Our findings demonstrate that adherence to the DASH diet alone, although sufficient to modify BP values12
, resulted in significant improvements in metabolic indices of cardiovascular risk only when accompanied by aerobic exercise and weight loss. In the DASH-WM group, participants lost an average of 19 pounds over 4 months and increased their aerobic capacity by 19%. While both the DASH-A and DASH-WM groups achieved clinically meaningful reductions in BP and improvements in other cardiovascular biomarkers of risk, as described in our earlier publication12
, only DASH-WM participants demonstrated significant improvements in glucose tolerance and insulin sensitivity.
Although the DASH diet has been shown to reduce BP in controlled “feeding” studies7, 8
and in studies of free living individuals9, 12
the present study found that ENCORE participants who adhered to the DASH diet but did not exercise or lose weight achieved minimal improvements in glucose metabolism or insulin sensitivity, and also in lipids, relative to controls. Our findings contrast with results from the PREMIER substudy11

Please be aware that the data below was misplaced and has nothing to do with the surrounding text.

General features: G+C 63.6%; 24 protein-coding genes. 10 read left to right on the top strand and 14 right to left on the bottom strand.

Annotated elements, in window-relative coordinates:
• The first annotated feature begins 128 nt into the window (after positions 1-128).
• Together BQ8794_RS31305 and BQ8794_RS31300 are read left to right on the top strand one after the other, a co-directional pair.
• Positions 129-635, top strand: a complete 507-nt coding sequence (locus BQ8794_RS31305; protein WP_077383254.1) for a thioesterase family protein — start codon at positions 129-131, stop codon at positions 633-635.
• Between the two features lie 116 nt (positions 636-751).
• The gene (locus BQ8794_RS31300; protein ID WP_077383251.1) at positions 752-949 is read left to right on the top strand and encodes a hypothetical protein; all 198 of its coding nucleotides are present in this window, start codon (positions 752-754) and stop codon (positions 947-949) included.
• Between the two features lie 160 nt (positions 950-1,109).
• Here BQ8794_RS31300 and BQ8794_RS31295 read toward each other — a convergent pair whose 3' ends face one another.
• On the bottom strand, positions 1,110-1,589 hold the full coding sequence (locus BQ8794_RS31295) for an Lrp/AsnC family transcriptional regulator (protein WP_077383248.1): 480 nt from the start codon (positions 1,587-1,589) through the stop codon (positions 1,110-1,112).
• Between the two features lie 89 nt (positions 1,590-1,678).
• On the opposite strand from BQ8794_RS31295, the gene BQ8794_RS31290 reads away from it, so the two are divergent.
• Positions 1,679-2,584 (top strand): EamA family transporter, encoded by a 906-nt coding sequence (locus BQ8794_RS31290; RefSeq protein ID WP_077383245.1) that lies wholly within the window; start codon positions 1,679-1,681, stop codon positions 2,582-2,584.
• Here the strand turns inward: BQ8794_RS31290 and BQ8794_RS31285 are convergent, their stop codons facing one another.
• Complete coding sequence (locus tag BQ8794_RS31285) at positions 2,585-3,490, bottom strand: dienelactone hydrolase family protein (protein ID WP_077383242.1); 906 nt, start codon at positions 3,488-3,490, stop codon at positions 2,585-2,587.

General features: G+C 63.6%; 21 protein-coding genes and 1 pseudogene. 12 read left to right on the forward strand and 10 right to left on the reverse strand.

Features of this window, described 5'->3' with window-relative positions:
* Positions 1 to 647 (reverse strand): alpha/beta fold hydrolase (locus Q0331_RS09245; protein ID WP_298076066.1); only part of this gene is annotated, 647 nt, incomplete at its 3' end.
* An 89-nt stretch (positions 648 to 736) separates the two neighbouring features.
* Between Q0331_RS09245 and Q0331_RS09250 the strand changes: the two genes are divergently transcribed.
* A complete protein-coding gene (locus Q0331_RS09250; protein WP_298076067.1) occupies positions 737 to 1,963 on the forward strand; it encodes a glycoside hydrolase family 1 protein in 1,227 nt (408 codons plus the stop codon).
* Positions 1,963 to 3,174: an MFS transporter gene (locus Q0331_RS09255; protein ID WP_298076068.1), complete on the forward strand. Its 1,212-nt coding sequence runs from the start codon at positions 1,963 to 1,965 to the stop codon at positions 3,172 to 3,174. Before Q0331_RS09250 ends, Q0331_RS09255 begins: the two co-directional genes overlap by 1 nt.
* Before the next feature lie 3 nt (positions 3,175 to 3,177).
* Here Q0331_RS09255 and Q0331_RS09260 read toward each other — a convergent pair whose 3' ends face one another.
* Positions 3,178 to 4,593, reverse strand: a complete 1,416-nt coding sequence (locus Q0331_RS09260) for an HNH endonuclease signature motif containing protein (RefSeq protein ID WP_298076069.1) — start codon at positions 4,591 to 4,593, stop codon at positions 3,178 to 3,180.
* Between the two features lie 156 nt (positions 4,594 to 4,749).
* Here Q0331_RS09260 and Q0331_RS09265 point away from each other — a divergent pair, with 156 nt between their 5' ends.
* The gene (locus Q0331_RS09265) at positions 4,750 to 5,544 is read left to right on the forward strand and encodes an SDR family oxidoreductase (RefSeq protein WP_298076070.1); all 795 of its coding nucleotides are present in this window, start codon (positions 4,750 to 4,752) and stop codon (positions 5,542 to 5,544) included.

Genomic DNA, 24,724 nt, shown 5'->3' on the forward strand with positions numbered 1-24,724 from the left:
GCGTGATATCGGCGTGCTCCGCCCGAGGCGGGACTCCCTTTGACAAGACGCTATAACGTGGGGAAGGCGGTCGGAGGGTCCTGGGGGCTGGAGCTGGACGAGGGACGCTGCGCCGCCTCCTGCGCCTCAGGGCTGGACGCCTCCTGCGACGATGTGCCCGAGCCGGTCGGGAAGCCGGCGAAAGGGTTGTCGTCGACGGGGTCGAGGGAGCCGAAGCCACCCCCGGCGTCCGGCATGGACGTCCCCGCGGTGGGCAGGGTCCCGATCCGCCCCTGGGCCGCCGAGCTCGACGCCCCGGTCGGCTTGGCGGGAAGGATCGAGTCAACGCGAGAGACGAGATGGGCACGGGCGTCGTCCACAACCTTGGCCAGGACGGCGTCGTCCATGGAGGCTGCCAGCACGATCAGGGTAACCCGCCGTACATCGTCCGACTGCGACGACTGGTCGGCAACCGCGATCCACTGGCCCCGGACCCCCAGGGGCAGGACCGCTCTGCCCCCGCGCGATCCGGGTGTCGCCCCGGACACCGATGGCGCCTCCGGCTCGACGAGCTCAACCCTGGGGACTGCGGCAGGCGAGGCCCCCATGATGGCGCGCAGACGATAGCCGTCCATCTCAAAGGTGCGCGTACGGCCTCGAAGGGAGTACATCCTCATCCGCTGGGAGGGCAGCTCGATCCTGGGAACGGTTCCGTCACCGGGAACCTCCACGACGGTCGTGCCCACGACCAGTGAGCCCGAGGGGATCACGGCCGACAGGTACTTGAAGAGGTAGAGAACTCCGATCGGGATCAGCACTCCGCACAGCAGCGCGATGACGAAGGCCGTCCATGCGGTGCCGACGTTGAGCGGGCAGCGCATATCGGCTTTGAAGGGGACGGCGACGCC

, in which addition of the DASH diet to an established intervention of weight loss, reduced sodium intake, increased physical activity, and moderation of alcohol intake resulted in a significant improvement in insulin sensitivity relative to controls. However, because there was no difference in insulin sensitivity between groups randomized to the established intervention with or without the DASH diet, and there was a trend toward greater weight loss in the DASH group, the added value of the DASH diet is uncertain. The present ENCORE study findings indicate that despite DASH-related reductions in BP12
, the DASH diet by itself produced minimal improvements in insulin sensitivity.
Our study was designed to evaluate only the DASH diet, and it is possible, even likely, that other diets, either alone or combined with exercise, could be beneficial. Many studies have examined the impact of various diets on weight loss23–26